How I got where I am today: Andrew Wylie
What did you want to be when you were young?
Some form of engineering, a weatherman or a geophysicist.
What are the main career stepping stones you have taken?
I studied MEng at university which included a six-month placement with an engineering consultancy. I then worked for an offshore construction contractor before returning to engineering consultancies.
Are you scared of making mistakes?
In the early days I was but now I believe you don’t succeed without going for it. Calculated risks don’t have to be risky.
Who’s been your greatest influence?
My father. Back in Belfast he was a businessman and a chartered engineer for over 30 years.
Best achievement so far?
I’m proud of having managed some of the largest projects we’ve been involved in the North Sea region, securing a 25% market share in this region and being part of a team that’s the supplier of choice in many areas of subsea engineering.
Also, growing the subsea team from 17 to 53 in five years with a retention rate of almost 100% is a statistic that speaks of a happy crew and that’s a great feeling.
However, the most rewarding thing I’ve been involved in at Xodus has to be to do with ‘Xtras’ which is our professional skills development programme that covers initiatives like report writing, commercial awareness and project management courses – essentially, skills that help give our consultants a competitive edge.
Another achievement is my involvement with our mentoring scheme – I’ve helped four people develop their interpersonal skills and achieve their own goals.
Is the “career for life” a thing of the past?
As long as you are with a company that can develop you and is itself growing and changing then I think you can have a career for life.
What have you actively tried to avoid in your career?
Standing still! My career progression with Xodus exemplifies that.
Five years ago I joined as a consultant and my work consisted mainly of managing studies. Now I’m an operations manager working with experts in an extraordinarily wide range of subjects from flow
assurance and geotechnical engineering to environmental compliance.
What would your autobiography be called?
“Underwater and Still Breathing”. You’ll understand why from the next answer!
What would you name some of the chapters?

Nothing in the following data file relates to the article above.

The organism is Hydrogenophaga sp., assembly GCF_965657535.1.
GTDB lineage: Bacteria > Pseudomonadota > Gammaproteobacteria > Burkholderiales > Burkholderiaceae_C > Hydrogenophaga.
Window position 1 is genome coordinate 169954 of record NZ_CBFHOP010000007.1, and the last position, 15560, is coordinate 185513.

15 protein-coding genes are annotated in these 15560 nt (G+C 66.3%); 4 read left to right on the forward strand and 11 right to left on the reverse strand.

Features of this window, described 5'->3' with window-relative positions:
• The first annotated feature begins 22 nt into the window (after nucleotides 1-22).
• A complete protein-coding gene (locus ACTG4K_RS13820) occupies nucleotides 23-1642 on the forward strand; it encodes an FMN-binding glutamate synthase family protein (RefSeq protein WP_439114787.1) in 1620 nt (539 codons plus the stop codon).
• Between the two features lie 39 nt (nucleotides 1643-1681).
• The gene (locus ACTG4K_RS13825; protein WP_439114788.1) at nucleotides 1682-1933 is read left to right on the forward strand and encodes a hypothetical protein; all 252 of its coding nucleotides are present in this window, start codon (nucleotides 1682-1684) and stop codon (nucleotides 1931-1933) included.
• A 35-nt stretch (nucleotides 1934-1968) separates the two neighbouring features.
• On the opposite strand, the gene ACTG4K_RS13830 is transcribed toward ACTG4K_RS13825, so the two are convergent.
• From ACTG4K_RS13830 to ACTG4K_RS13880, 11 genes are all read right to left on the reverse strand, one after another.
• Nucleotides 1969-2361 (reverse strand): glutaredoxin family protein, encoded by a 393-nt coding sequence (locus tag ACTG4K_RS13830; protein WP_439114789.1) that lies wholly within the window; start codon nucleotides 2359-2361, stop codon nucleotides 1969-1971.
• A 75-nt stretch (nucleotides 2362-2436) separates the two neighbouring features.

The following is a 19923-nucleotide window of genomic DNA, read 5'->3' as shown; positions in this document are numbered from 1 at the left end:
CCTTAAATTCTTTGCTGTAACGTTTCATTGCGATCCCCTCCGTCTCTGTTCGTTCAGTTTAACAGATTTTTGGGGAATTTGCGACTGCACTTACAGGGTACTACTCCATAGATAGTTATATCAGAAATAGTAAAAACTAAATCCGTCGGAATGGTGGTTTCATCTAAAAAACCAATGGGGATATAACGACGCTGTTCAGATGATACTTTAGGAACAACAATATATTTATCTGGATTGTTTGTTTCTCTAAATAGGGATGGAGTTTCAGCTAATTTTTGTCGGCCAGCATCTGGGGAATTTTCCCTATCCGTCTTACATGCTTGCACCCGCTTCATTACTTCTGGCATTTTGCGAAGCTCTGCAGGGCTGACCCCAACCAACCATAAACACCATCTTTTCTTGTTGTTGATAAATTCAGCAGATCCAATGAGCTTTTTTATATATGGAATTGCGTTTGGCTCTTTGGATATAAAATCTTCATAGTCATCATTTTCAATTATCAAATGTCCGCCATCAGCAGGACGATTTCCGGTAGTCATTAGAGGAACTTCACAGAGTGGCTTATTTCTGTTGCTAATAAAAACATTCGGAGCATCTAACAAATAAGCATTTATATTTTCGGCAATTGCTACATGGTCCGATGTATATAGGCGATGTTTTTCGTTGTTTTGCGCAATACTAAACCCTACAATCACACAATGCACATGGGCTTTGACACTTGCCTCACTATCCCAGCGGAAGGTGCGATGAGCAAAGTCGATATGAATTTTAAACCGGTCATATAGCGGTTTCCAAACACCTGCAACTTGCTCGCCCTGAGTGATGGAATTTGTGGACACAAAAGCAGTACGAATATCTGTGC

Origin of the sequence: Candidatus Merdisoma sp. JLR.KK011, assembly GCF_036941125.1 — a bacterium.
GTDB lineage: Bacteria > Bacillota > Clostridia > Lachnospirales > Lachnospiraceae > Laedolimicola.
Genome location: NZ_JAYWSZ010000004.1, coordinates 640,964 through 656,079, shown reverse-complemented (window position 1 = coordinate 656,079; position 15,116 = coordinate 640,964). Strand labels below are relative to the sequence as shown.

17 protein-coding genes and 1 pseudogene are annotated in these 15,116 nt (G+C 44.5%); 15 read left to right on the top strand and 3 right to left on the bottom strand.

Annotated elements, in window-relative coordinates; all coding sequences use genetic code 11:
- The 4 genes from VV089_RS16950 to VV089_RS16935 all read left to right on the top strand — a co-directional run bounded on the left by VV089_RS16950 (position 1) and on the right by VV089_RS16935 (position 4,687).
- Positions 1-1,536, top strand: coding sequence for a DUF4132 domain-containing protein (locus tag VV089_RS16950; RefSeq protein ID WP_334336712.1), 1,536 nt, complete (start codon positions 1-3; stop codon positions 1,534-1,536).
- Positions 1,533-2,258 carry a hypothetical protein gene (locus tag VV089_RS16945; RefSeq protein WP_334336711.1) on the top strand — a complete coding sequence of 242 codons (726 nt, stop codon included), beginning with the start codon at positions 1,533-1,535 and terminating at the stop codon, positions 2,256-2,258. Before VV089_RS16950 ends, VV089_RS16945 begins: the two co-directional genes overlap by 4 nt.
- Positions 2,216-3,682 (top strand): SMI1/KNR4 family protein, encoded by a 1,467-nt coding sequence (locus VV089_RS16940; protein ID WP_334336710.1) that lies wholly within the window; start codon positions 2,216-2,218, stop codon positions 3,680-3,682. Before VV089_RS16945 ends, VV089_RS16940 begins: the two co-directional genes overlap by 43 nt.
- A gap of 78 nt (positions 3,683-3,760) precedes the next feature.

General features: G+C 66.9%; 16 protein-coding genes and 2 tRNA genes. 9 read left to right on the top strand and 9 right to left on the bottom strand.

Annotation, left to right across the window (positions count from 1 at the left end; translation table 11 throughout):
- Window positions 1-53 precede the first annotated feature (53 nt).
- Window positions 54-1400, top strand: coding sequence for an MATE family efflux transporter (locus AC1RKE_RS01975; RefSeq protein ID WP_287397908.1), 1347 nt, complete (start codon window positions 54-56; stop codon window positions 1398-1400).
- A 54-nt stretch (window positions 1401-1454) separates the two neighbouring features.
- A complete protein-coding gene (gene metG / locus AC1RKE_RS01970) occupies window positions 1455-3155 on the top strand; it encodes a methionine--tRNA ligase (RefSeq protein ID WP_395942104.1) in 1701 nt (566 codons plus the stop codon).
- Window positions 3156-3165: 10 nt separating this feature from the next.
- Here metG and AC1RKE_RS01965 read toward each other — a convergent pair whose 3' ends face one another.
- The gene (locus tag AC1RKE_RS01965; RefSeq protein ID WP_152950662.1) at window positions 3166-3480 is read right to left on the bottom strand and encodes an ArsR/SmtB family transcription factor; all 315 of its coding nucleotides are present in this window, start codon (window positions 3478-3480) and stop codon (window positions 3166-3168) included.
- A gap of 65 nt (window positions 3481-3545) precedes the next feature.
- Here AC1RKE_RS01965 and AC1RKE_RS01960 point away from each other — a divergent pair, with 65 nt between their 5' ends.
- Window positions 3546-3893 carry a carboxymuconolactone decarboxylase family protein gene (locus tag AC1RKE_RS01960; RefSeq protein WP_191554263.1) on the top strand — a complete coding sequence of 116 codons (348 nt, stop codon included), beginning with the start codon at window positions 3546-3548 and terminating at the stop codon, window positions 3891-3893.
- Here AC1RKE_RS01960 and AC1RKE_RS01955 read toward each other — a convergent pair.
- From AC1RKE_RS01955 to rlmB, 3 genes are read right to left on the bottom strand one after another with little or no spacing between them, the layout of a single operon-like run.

There would need to be a balance between my 15 years in the subsea world and real life. Plus there would need to be a chapter in there about the time I spent in hospital in 2013. I was pretty ill with a throat and chest infection and ended up in a coma for six days.
I was in hospital for over two weeks and off work for two months. During my recovery I feel I changed. Life wasn’t scary anymore. I think more positively and think about other people more. I have learned from this experience and I now try to bring happiness to as many people as possible.
What has motivated you?
Making people happy – whether that’s people I work with or people I work for.
What’s the best way
to motivate others?
Positivity, encouragement and energy are key. I encourage people to try things they haven’t tried before. I have a very positive influence.
Your favourite stress-buster?
Rolling around on the floor with my two young children.
What’s your best career advice?
Talk to people and build relationships. It’s key that people speak to each other at work. I encourage a ‘walk and talk’ attitude. Don’t just sit on your bum; actually take the time to speak to someone face to face.
Is there any day in your career
you would like to live again?
In 2002, we had just finished installing products at Gryphon’s RB9. We’d been working around Gryphon all summer so it was a great relief to finally leave the field. I was on the deck of a DSV as we starting sailing for home when we were rewarded with a blast from the FPSOs horn. It felt pretty special as a young engineer amongst a gang of riggers.
What’s your dream job?
I would love to travel the world as a world renowned geophysicist.